Growing up I lived in overalls – my favorite being the railroad striped ones, but I had them in various colors. I had started to have a hankering for a pair of overalls again. As you can imagine, finding overalls that are comfortable when you are a four to twelve year old string bean is much easier than finding them as an adult. Now it isn’t just comfort that I’m interested in but they have to be complementary in other ways too, of course. So with my expectations set really low, I let them know that I would be interested in trying out their Freshley Overalls.
In this era when everyone seems focused on the growth of our cities we know that our readership is still heartily invested in our rural landscape. The people Smarsh writes about are our neighbors, and maybe even ourselves. Heartland is touted as a memoir but it is a life study, an ethnography if you will, of farm-based families that struggle to get by.
Book Review – The New Horse-Powered Farm by Stephen Leslie: Working with horses is not something you can learn exclusively through watching DVD training videos and attending workshops and seminars. These things and experiences can be very useful as auxiliary aids to our training, but they cannot replace the value of a long-term relationship with a skilled mentor.
Every year my family has to alternate between two methods for how we get our Christmas tree. My husband, having grown up acquiring trees from regular Christmas tree farms, loves the perfectly pruned and bushy variety. I love tromping around the forest to find the perfect Charlie Brown version to take home. The farm owned and operated by Emmet Van Driesche in western Massachusetts might have the best of both worlds. It is a wild place, yet cultivated. His Christmas tree farm is unusual – as stated in the title – because it is a coppiced Christmas tree farm. Coppicing is a traditional method of woodland management where the trees are periodically cut down to their stumps in order to entice them to put out new shoots that form into trees in their own right, given proper care and time and space.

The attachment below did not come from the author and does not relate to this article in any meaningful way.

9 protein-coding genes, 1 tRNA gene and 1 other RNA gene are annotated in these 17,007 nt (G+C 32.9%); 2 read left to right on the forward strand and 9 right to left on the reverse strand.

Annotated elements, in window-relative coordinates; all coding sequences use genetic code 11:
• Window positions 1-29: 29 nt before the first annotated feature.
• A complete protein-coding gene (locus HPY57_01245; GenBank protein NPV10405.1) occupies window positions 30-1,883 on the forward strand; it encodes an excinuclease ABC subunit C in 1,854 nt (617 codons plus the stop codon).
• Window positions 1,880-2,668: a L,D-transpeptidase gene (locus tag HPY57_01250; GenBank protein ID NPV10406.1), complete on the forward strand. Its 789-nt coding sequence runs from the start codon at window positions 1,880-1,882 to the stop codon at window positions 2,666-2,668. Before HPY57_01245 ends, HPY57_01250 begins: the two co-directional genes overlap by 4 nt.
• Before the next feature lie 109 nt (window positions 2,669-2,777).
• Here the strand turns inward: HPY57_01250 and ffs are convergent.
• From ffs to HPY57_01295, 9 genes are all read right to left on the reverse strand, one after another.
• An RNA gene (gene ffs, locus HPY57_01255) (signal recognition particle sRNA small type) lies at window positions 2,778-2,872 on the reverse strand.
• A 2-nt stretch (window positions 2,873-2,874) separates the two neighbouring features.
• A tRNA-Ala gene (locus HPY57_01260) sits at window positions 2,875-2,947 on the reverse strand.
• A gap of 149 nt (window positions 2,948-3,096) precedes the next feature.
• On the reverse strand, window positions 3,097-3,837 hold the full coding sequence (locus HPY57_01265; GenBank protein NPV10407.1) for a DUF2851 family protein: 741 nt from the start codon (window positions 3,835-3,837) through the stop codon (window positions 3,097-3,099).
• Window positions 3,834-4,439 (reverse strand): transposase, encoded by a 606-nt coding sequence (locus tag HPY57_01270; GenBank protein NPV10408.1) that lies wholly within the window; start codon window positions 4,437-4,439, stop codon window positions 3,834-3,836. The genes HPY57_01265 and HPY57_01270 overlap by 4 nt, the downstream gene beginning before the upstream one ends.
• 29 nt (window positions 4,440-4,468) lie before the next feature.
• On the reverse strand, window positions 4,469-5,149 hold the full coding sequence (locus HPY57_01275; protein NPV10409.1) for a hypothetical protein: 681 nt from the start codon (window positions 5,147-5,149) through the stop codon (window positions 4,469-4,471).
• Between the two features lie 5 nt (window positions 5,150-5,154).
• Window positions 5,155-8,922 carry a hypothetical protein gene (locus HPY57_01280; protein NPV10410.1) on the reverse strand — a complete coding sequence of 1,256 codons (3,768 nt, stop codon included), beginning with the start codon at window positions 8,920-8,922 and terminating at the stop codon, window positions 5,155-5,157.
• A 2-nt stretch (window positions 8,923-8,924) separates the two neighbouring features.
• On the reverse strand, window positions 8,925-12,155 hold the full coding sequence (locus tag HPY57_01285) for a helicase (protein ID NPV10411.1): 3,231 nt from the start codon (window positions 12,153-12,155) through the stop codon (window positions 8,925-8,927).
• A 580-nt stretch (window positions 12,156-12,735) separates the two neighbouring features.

Her paintings aren’t the more traditional, romantic, panoramic vistas of life in the west but rather true portraits of people she knows, taken from moments in everyday life. Her main goal with her art is the preservation of the ranching lifestyle and culture and she contributes to that not just with her painting but her daily life as well. She can be found just as often riding out to help neighbors with branding and other tasks on their ranch as in front of a painting.
from issue: 42-1
…until farmland preservation gets figured out. A pardon for farmland! Amnesty for farmers! And the world court for large banks! Below is a summary from the most recent AFT analysis of the loss of farmland to development. We have asked a few Journal readers and editors to share thoughts on the topic. A conversation with Lynn Miller, Paul Hunter, Shannon Berteau, Klaus Karbaumer, Ryan Foxley, Ken Gies, and Ferrel Mercer representing Oregon, Washington, Missouri, New York, and Virginia.